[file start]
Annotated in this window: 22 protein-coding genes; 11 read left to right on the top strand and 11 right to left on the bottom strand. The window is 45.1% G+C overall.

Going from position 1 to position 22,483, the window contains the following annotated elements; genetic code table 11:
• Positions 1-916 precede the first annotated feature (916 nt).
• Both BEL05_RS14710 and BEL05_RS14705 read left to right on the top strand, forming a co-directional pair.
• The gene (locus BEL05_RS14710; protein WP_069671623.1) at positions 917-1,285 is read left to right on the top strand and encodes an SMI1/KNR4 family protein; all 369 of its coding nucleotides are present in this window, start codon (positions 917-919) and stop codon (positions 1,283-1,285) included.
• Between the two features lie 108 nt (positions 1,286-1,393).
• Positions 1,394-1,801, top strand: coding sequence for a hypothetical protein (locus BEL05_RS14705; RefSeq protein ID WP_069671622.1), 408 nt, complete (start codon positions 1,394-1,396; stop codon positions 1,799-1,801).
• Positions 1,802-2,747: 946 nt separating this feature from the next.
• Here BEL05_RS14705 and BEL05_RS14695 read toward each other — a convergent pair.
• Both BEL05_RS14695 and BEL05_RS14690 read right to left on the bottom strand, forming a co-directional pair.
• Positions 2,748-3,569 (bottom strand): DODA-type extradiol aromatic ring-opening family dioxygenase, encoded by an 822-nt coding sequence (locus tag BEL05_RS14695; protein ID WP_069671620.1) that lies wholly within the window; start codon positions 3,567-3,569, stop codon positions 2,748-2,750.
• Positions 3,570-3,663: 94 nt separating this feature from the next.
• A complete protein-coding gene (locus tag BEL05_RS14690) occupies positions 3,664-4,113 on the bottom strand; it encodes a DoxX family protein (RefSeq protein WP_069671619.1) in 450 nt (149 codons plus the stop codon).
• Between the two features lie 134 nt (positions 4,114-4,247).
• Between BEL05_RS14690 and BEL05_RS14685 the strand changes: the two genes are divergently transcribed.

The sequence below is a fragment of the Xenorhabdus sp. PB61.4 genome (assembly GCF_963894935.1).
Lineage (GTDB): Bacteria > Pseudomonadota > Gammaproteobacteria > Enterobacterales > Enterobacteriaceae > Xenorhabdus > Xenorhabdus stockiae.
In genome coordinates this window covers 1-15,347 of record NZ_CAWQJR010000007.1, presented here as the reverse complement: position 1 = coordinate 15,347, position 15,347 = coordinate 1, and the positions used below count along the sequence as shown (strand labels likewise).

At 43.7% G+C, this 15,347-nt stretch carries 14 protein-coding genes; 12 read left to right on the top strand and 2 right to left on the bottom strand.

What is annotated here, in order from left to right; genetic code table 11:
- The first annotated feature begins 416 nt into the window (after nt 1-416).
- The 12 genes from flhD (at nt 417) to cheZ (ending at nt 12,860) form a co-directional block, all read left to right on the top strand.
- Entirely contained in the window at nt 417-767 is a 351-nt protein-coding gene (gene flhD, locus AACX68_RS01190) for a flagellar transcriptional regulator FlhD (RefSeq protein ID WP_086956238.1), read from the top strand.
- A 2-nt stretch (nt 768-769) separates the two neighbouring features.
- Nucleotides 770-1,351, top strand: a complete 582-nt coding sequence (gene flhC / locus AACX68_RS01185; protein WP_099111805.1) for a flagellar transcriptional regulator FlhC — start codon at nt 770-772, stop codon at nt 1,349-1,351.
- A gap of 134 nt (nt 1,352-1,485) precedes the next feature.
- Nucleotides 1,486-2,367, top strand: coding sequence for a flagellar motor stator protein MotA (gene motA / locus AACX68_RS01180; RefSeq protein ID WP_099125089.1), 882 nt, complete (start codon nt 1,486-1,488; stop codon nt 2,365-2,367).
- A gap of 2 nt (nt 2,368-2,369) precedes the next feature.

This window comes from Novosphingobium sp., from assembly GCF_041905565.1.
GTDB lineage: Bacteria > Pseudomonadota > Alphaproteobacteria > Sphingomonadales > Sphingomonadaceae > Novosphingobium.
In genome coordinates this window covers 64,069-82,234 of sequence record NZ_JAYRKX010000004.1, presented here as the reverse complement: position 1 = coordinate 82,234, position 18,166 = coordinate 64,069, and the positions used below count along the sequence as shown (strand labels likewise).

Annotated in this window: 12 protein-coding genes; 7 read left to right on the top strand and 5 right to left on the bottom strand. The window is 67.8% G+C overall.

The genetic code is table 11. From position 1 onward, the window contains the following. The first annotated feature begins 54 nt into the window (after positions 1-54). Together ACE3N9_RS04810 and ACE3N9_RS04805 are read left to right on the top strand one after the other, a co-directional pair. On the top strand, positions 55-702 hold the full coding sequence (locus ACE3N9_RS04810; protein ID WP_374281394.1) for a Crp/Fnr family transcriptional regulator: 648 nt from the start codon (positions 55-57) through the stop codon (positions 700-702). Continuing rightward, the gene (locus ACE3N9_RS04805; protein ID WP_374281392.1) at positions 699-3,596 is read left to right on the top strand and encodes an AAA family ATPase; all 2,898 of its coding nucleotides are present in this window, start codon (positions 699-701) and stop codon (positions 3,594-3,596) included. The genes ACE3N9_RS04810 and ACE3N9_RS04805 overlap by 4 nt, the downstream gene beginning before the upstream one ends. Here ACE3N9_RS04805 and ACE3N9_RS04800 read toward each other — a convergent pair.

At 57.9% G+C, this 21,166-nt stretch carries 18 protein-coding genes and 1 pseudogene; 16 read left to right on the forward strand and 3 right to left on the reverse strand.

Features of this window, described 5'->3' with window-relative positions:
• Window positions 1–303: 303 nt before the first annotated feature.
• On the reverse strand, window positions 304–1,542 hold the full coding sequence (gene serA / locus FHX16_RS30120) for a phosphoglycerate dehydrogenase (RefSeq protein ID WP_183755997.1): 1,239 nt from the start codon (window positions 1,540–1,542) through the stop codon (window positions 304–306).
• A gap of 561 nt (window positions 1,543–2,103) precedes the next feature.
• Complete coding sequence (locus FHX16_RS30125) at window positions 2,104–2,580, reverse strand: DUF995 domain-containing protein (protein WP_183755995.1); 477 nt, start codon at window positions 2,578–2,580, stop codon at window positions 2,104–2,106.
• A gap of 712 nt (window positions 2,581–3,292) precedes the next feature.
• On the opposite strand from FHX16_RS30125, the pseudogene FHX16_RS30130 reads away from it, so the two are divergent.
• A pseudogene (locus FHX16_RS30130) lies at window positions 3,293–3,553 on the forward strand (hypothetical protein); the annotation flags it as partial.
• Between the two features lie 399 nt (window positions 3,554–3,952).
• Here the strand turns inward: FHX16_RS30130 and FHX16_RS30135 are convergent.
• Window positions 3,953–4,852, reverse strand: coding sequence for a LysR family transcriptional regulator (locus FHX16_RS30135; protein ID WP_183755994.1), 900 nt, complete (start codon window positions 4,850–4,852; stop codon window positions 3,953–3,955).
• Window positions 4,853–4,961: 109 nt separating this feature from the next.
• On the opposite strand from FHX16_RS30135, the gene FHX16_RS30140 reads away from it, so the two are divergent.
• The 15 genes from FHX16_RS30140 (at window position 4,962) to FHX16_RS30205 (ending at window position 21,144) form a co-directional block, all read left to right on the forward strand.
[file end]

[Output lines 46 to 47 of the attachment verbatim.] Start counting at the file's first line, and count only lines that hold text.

• Window positions 4,853–4,961: 109 nt separating this feature from the next.
• On the opposite strand from FHX16_RS30135, the gene FHX16_RS30140 reads away from it, so the two are divergent.